Tips For Your First Triathlon

The first time you try anything is going to be daunting or at the very least, a little nerve wracking. However, with a little planning and preparation you can ensure your first triathlon runs smoothly.

The first tip is not to purchase lots of expensive, professional gear. Quite the contrary in fact, the first tip is to stick with what makes you comfortable and avoid wasting money on what could be your first and last triathlon. Don’t worry about this, every race includes novices just like you, and most of them will be competing with basic equipment and kit. If you can borrow a carbon fibre, custom bike then great, but your regular mountain bike will do. You can purchase high quality, relatively inexpensive outdoor gear such as wetsuits, drink bottles and footwear from outdoor online retailers.



  • Train for the distance of your event. Beginners should start off with the sprint event (400m to 750m swim, 20km bike, 5km run) and try to improve their times for these distances.
  • Give yourself at least eight weeks to prepare for your event.
  • Train across all three disciplines every week rather than focusing too much on your weakest leg.
  • Vary your workouts to prevent boredom and de-motivation setting in. Try running a different course or running with a different running club/partner, training with a kickboard, cycling off-road etc.
  • Continue to incrementally increase your workouts. Once your body gets used to a particular workout, your stamina will cease to improve.
  • Add weights to your swimming session and try resistance training at the gym.
  • Listen to your body. Overworked muscles will lead to injury. When your workouts start to feel easier, you’re ready to push your body that bit further, but not beforehand. 
  • Maintain a healthy diet with lots of protein to assist your muscle recovery.
  • If possible, try and train most often at the time the event will be on. You may feel more energetic in the afternoon, but if you’ve always trained after 5pm your body will get a surprise when you need to race at 8am.
  • Practice the transition over and over again.


  • Research sprint races and enter yourself so you have a definite goal to work towards.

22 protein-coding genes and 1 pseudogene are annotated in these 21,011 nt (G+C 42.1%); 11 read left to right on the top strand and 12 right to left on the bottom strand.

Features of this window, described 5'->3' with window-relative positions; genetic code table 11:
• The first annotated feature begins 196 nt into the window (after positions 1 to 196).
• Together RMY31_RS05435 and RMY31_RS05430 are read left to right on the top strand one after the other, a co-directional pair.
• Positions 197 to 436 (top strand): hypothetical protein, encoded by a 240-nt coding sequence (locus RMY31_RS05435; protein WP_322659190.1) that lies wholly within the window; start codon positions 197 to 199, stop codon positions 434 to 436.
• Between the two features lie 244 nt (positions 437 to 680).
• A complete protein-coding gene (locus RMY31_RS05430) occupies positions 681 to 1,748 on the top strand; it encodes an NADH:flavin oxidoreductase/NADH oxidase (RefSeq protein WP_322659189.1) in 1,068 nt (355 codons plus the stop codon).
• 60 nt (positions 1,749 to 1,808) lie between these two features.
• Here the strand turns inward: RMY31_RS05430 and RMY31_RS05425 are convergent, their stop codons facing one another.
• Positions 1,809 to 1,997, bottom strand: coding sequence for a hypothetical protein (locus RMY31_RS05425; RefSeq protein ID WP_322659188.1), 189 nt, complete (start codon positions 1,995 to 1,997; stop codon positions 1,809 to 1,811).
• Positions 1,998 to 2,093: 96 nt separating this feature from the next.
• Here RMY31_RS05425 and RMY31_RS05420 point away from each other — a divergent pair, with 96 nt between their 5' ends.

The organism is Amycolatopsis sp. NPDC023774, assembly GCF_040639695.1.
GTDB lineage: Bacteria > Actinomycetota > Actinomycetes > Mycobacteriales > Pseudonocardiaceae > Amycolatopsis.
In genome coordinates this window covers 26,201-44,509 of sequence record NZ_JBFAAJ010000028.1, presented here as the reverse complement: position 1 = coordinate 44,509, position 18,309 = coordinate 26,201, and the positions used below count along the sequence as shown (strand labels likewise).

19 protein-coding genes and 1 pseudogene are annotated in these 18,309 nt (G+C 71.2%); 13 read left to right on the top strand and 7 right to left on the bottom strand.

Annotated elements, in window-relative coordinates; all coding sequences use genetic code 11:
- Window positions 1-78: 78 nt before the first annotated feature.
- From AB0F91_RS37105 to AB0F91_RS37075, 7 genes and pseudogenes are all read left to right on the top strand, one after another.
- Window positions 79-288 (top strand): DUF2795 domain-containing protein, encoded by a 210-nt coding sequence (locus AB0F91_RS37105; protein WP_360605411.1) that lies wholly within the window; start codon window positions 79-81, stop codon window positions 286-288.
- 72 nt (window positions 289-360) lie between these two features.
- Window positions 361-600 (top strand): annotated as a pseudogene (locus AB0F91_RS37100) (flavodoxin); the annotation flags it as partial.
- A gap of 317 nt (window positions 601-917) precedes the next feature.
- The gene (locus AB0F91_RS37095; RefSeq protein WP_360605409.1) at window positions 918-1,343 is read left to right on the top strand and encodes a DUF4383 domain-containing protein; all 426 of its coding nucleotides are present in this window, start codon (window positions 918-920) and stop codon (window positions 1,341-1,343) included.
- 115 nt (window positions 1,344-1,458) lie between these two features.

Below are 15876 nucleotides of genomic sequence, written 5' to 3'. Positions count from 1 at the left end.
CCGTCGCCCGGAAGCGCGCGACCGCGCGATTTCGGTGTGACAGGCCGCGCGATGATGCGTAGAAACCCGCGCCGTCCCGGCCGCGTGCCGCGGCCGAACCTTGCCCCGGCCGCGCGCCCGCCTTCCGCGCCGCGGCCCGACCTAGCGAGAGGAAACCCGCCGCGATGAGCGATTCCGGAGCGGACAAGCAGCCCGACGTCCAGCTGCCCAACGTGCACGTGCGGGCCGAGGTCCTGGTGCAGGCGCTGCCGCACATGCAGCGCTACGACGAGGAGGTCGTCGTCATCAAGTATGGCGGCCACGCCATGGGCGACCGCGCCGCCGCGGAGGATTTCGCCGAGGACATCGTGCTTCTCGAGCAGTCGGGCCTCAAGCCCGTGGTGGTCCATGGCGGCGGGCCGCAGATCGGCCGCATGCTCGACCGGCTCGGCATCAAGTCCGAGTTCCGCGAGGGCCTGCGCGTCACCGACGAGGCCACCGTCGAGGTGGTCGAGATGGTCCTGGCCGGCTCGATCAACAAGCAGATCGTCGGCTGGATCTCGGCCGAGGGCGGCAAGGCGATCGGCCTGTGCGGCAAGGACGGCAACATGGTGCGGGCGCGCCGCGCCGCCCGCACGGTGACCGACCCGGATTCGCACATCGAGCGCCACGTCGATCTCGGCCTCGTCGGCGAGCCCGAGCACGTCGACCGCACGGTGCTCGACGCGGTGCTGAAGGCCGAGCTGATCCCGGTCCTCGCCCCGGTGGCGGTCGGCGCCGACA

• Research the route and know where the transition points are before the race. Memorise where your belongings are at the transition point as searching for your gear will cost you precious time.
  • Educate yourself on the rules of triathlon so you won’t be penalized for faux pas such as cycling in another riders slipstream.
  • Plan your training program incorporating 3 sessions each for bike, run and swim plus rest, weights and stretching.
  • Get your race day equipment ready. Alongside your kit and bike, you should consider: nutrition (bananas, dried fruit, hydration drinks); sunscreen; first aid; towels (one for during the race, one for after); safety pins for your race number; small change for coin-operated lockers; repair kit and pump for your bike; Vaseline for chaffing and for a faster transition if wearing a wetsuit in the swim leg.
  • Road test your equipment, and preferably in a similar setting to the race. Make sure your shoes are worn in, you’re comfortable swimming in your wetsuit or bathers, your goggles don’t fog up or fit too tight, your bike seat is at the right height and you have all your  <arel=”nofollow” onclick=”javascript:ga(‘send’, ‘pageview’, ‘/outgoing/article_exit_link/1148261’);” href=””<outdoor clothing</a>

Now you’re ready for your first triathlon. All the hard work will be rewarded when you cross that finish line.

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